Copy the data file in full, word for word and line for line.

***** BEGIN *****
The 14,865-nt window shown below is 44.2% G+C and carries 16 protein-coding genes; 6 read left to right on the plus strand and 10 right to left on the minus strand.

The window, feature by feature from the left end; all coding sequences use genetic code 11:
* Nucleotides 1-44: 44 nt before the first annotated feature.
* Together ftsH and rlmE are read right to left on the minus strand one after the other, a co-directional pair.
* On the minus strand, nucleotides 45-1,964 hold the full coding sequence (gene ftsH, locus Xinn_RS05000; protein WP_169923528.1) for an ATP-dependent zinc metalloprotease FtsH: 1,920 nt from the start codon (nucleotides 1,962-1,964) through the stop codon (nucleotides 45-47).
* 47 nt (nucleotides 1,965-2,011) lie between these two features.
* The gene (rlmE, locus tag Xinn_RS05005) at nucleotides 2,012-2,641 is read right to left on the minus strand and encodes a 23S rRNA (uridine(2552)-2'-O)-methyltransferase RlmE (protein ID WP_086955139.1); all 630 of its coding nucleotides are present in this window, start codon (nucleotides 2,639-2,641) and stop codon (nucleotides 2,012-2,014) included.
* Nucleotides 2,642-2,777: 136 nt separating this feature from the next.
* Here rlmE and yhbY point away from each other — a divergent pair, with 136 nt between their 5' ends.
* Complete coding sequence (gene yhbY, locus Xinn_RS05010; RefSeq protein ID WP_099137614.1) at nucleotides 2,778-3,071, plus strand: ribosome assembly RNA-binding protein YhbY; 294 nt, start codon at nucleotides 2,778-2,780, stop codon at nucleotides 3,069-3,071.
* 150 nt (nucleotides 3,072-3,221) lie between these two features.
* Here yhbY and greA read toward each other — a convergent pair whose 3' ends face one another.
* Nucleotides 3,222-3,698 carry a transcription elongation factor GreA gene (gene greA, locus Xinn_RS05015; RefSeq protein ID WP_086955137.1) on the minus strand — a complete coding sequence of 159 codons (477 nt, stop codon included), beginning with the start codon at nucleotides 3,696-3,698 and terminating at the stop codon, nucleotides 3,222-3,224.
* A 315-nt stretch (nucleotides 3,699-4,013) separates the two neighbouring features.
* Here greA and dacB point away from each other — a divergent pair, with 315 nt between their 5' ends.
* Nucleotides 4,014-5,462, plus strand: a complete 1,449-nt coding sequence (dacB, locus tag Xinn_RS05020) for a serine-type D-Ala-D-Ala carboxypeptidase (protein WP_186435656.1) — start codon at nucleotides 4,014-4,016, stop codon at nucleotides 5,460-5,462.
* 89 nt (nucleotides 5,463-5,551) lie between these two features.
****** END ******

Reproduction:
The 14,865-nt window shown below is 44.2% G+C and carries 16 protein-coding genes; 6 read left to right on the plus strand and 10 right to left on the minus strand.

The window, feature by feature from the left end; all coding sequences use genetic code 11:
* Nucleotides 1-44: 44 nt before the first annotated feature.
* Together ftsH and rlmE are read right to left on the minus strand one after the other, a co-directional pair.
* On the minus strand, nucleotides 45-1,964 hold the full coding sequence (gene ftsH, locus Xinn_RS05000; protein WP_169923528.1) for an ATP-dependent zinc metalloprotease FtsH: 1,920 nt from the start codon (nucleotides 1,962-1,964) through the stop codon (nucleotides 45-47).
* 47 nt (nucleotides 1,965-2,011) lie between these two features.
* The gene (rlmE, locus tag Xinn_RS05005) at nucleotides 2,012-2,641 is read right to left on the minus strand and encodes a 23S rRNA (uridine(2552)-2'-O)-methyltransferase RlmE (protein ID WP_086955139.1); all 630 of its coding nucleotides are present in this window, start codon (nucleotides 2,639-2,641) and stop codon (nucleotides 2,012-2,014) included.
* Nucleotides 2,642-2,777: 136 nt separating this feature from the next.
* Here rlmE and yhbY point away from each other — a divergent pair, with 136 nt between their 5' ends.
* Complete coding sequence (gene yhbY, locus Xinn_RS05010; RefSeq protein ID WP_099137614.1) at nucleotides 2,778-3,071, plus strand: ribosome assembly RNA-binding protein YhbY; 294 nt, start codon at nucleotides 2,778-2,780, stop codon at nucleotides 3,069-3,071.
* 150 nt (nucleotides 3,072-3,221) lie between these two features.
* Here yhbY and greA read toward each other — a convergent pair whose 3' ends face one another.
* Nucleotides 3,222-3,698 carry a transcription elongation factor GreA gene (gene greA, locus Xinn_RS05015; RefSeq protein ID WP_086955137.1) on the minus strand — a complete coding sequence of 159 codons (477 nt, stop codon included), beginning with the start codon at nucleotides 3,696-3,698 and terminating at the stop codon, nucleotides 3,222-3,224.
* A 315-nt stretch (nucleotides 3,699-4,013) separates the two neighbouring features.
* Here greA and dacB point away from each other — a divergent pair, with 315 nt between their 5' ends.
* Nucleotides 4,014-5,462, plus strand: a complete 1,449-nt coding sequence (dacB, locus tag Xinn_RS05020) for a serine-type D-Ala-D-Ala carboxypeptidase (protein WP_186435656.1) — start codon at nucleotides 4,014-4,016, stop codon at nucleotides 5,460-5,462.
* 89 nt (nucleotides 5,463-5,551) lie between these two features.